1. M says:

    Twistors are in the air… Earlier today, for no particular reason I dug up the lectures by Cachazo and Svrcek on their work with Witten. Great timing!

  2. Bee says:

    You would make a good trendscout. The last months I’ve heard a ‘twistor’ here or there and was wondering if that takes off. Well, it seems like it does.

  3. Higher Life says:

    All this perturbative field theory fashion is so retro. When will people go back to really cool stuff like the landscape or warped extra dimensions?

  4. Peper Pan says:

    You should mention Freddy Cachazo, not just “Arkani-Hamed and collaborators “. The main contribution is due to both Freddy and Nima, plus Freddy is the expert of this specific area. 🙂

  5. Peter Woit says:


    You’re right, the way I wrote this is not fair, but either writing all the names or picking and choosing who to label things by are both also problematic. Now I see why this field is full of acronyms. Instead of “Arkani-Hamed et al.” I’ll write “ACCK”….

  6. Artful Codger says:

    My experience suggests that when a paper contains exclamation marks which do not refer to the factorial, this is a sure sign that something is being hyped. I seem to recall that this principle worked very well, for instance, in the case of the now completely dead and forgotten “PP wave” craze. This too shall pass.

  7. piscator says:

    re:artful codger, i think the presence of NAH on the author list is also often a good sign that something is being hyped ….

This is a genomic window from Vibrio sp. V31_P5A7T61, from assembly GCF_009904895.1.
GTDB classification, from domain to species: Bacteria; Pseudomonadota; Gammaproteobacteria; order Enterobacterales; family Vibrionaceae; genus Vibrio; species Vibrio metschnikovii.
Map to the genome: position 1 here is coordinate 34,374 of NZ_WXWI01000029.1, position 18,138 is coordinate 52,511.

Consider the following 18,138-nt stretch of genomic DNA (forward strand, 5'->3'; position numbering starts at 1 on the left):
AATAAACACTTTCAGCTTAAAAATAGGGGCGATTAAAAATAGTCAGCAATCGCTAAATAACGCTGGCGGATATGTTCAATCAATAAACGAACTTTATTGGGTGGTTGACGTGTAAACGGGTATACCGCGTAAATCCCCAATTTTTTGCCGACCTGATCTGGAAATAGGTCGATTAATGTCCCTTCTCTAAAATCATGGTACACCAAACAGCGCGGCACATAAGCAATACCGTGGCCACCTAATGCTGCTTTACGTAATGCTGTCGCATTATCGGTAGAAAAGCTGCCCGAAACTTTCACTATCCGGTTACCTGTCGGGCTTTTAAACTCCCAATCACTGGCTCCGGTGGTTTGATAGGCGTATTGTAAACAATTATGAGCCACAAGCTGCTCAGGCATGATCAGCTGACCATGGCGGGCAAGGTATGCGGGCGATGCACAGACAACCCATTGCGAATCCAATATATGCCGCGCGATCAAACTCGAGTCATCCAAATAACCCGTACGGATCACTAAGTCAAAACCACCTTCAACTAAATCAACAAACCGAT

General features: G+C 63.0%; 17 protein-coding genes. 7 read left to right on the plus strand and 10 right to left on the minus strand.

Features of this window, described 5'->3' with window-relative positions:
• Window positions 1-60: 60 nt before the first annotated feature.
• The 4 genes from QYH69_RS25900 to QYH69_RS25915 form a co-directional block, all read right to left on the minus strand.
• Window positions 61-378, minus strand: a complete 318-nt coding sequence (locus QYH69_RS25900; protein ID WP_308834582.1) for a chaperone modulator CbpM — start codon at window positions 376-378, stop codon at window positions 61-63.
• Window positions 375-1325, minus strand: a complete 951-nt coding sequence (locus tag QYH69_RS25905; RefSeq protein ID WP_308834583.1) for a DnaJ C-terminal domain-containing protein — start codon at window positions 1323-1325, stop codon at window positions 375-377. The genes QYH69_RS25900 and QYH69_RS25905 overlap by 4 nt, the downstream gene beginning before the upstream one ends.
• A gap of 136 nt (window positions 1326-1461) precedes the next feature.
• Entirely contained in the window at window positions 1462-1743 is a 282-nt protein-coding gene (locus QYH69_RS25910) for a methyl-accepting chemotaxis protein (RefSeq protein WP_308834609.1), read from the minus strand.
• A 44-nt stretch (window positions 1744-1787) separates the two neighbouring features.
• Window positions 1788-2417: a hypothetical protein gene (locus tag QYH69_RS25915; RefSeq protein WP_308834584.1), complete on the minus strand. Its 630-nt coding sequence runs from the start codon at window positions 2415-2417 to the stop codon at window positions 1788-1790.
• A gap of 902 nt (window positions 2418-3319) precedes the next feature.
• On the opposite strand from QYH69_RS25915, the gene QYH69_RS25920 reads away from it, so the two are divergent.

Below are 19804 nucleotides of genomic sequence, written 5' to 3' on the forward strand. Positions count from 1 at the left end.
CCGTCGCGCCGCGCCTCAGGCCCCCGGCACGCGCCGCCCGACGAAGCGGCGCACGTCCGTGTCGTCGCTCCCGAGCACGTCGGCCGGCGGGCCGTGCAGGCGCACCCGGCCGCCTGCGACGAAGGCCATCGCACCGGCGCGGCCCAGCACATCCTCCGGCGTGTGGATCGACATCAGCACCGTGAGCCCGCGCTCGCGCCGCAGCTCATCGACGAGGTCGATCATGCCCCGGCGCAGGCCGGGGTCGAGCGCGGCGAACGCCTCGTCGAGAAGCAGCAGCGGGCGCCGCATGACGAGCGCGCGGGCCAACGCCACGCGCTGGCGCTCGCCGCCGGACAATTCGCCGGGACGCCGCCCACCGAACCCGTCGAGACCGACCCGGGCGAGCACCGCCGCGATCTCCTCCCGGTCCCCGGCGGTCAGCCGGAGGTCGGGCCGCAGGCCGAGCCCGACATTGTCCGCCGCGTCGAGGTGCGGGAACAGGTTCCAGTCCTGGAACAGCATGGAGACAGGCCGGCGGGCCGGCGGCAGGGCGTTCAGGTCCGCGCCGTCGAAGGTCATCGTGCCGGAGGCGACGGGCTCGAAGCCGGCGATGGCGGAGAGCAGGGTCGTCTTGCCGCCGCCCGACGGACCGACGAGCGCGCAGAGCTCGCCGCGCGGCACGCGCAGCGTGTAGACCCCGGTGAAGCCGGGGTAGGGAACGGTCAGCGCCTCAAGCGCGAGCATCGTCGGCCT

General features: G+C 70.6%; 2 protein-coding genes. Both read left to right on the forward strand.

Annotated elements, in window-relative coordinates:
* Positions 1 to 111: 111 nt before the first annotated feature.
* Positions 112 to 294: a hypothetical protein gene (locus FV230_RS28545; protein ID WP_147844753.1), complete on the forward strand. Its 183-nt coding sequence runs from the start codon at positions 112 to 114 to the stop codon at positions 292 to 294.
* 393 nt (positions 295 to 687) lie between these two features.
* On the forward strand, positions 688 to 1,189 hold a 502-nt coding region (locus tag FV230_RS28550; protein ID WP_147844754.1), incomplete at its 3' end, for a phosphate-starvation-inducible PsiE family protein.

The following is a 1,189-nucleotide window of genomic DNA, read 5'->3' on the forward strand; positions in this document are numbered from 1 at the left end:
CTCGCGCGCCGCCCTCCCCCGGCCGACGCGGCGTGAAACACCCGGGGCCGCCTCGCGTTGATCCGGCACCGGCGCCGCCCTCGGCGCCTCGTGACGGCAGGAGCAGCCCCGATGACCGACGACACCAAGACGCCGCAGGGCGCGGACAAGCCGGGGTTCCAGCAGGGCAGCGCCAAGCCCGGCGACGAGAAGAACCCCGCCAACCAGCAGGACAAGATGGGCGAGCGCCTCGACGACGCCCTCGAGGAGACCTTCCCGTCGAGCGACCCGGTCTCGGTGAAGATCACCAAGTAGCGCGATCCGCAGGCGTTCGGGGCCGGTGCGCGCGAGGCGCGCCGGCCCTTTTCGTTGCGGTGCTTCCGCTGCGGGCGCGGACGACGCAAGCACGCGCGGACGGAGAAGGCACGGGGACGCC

8. Adam Helfer says:


    The twistor-Yang-Mills correspondence grew out of a gravitational version by Penrose (the “nonlinear graviton”); it was Richard Ward who worked out the electromagnetic and Yang-Mills analogs — and I think Ward may have been stimulated to take up the Yang-Mills case by discussions with others. At any rate, Ward deserves mention here.

  9. Peter Woit says:


    Thanks. I wasn’t trying to give a detailed history here or even mention all the crucial people involved (because there were quite a few of them, including several physicists).

  10. twisting the night away says:

    I’ve always thought that the history of twistor methods as applied in physics contains a valuable lesson for string theory, albeit on a smaller scale.

    Twistors started as an attempt to formulate a nature. Not a bit of it, but the whole thing. This didn’t quite work in the form conceived, although it obviously had an inherent beauty. This led to ever increasing mathematical sophistication, with only brief touches with physics. Sounds familiar?

    Of course, as recent developments appear to show: twistors remain a very clever idea that now might find it’s right place in physics. In my opinion, strings is something similar in nature.

  11. Peter Woit says:


    Actually, in some ways the history may be the opposite. Twistors were initially a tool in general relativity, with some hope for using them to quantize gravity. There was little if any interest in the idea of getting particle physics or a TOE out of them. They did have an impact on particle theory, but purely as a technical tool for constructing instanton solutions, which could then be used in semi-classical approximate calculations in Yang-Mills theory.

    In the recent work, they also a appear as a technical tool, better variables for scattering amplitudes. But I still think there’s a chance that twistors are much more than a technical tool, but instead a fundamental insight into how geometry and physics are connected. Maybe someone will make some progress on the question of how to reformulate QFT in these variables in an interesting way, and twistors will move from being a technical tool to a fundamental idea behind a TOE.